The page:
Z. U. Yümün

Publications

2 Heavy Metals in Marine Sediments of Gulf of Izmir

Authors: D. Kurt, Z. U. Yümün, E. Kam

Abstract:

In this study, sediment samples were collected from four sampling sites located on the shores of the Gulf of İzmir. In the samples, Cd, Co, Cr, Cu, Mn, Ni, Pb and Zn concentrations were determined using inductively coupled, plasma-optical emission spectrometry (ICP-OES). The average heavy metal concentrations were: Cd < LOD (limit of detection); Co 14.145 ± 0.13 μg g−1; Cr 112.868 ± 0.89 μg g−1; Cu 34.045 ± 0.53 μg g−1; Mn 481.43 ± 7.65 μg g−1; Ni 76.538 ± 3.81 μg g−1; Pb 11.059 ± 0.53 μg g−1 and Zn 140.133 ± 1.37 μg g−1, respectively. The results were compared with the average abundances of these elements in the Earth’s crust. The measured heavy metal concentrations can serve as reference values for further studies carried out on the shores of the Aegean Sea.

Keywords: Sediment, heavy metal, ICP-OES, Aegean Sea

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1 Distribution of Gamma Radiation Levels in Core Sediment Samples in Gulf of Izmir: Eastern Aegean Sea, Turkey

Authors: D. Kurt, Z. U. Yümün, I. F. Barut, E. Kam

Abstract:

Since the development of the industrial revolution, industrial plants and settlements have spread widely along coastlines. This concentration of development brings environmental pollution to the seas. This study focuses on the Gulf of Izmir, a natural gulf of the Eastern Aegean Sea, located west of Turkey. Investigating marine current sediment is extremely important to detect pollution. This study considered natural radioactivity pollution of the marine environment. Ground drilling cores (the depth of each sediment is different) were taken from four different locations in the Gulf of izmir, Karşıyaka (12.5-13.5 m), Inciralti (6.5-7.5 m), Cesmealti (4.5-5 m) and Bayrakli (10-12 m). These sediment cores were put in preserving bags with weight around 1 kg, and were dried at room temperature to remove moisture. The samples were then sieved into fine powder (100 mesh), and these samples were relocated to 1000 mL polyethylene Marinelli beakers. The prepared sediments were stored for 40 days to reach radioactive equilibrium between uranium and thorium. Gamma spectrometry measurement of each sample was made using an HPGe (High-Purity Germanium) semiconductor detector. In this study, the results display that the average concentrations of the activity values are 8.4 ± 0.23 Bq kg-1, 19.6 ± 0.51 Bq kg-1, 8 ± 0.96 Bq kg-1, 1.93 ± 0.3 Bq kg-1, and 77.4 ± 0.96 Bq kg-1, respectively.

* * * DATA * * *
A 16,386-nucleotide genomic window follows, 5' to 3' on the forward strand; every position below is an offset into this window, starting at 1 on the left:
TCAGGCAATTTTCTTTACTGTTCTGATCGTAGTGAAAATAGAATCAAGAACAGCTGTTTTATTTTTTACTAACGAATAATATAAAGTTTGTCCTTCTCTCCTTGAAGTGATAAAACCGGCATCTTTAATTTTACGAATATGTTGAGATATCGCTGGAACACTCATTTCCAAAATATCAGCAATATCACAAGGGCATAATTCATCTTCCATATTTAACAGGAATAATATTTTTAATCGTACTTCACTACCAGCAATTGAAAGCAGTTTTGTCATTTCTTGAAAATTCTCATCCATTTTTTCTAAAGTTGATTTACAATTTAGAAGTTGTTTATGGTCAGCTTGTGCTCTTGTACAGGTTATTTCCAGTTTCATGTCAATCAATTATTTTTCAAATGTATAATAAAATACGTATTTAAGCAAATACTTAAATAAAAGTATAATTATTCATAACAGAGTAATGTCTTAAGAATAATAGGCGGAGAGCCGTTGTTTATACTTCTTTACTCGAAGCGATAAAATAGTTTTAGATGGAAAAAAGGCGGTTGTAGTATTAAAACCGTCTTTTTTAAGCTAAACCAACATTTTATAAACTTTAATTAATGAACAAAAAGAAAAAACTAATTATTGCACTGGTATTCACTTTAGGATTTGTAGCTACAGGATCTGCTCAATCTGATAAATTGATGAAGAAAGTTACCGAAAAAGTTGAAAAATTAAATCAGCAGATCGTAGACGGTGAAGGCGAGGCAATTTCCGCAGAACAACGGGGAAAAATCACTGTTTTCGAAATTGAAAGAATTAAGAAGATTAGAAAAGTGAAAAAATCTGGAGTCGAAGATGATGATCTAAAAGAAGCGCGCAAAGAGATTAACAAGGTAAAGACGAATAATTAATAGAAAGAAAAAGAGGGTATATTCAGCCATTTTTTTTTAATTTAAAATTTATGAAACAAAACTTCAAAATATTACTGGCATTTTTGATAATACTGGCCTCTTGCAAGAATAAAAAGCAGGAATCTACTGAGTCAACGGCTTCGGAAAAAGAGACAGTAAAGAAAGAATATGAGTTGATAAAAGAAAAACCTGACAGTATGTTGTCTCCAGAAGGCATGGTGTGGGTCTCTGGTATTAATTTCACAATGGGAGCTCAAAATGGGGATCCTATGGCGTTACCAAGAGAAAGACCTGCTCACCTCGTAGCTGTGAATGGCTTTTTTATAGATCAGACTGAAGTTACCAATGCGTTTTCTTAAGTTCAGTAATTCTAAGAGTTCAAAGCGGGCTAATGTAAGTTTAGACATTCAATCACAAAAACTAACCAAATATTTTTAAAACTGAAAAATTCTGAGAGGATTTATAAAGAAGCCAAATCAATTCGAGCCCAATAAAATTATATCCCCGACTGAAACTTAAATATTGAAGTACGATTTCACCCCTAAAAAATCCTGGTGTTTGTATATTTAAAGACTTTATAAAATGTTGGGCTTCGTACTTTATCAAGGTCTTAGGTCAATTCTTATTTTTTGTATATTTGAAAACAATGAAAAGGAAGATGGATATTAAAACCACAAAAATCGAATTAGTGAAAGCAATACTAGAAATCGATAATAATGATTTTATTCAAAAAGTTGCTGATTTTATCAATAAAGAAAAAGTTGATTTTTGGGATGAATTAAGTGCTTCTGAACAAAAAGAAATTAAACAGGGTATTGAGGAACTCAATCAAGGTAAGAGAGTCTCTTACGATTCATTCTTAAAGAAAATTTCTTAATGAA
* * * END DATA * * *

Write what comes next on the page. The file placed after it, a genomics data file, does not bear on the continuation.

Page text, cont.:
Keywords: Turkey, Pollution, Gamma, natural radionuclides, Gulf of Izmir, Eastern Aegean Sea

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Abstracts

3 [Keynote Talk]: Heavy Metals in Marine Sediments of Gulf of Izmir

Authors: D. Kurt, Z. U. Yümün, E. Kam

Abstract:

In this study, sediment samples were collected from four sampling sites located on the shores of the Gulf of İzmir. In the samples, Cd, Co, Cr, Cu, Mn, Ni, Pb and Zn concentrations were determined using inductively coupled, plasma-optical emission spectrometry (ICP-OES). The average heavy metal concentrations were: Cd < LOD (limit of detection); Co 14.145 ± 0.13 μg g−1; Cr 112.868 ± 0.89 μg g−1; Cu 34.045 ± 0.53 μg g−1; Mn 481.43 ± 7.65 μg g−1; Ni 76.538 ± 3.81 μg g−1; Pb 11.059 ± 0.53 μg g−1 and Zn 140.133 ± 1.37 μg g−1, respectively. The results were compared with the average abundances of these elements in the Earth’s crust. The measured heavy metal concentrations can serve as reference values for further studies carried out on the shores of the Aegean Sea.

Keywords: Sediment, heavy metal, ICP-OES, Aegean Sea

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2 [Keynote Speech]: Determination of Naturally Occurring and Artificial Radionuclide Activity Concentrations in Marine Sediments in Western Marmara, Turkey

Authors: Erol Kam, Z. U. Yümün

Abstract: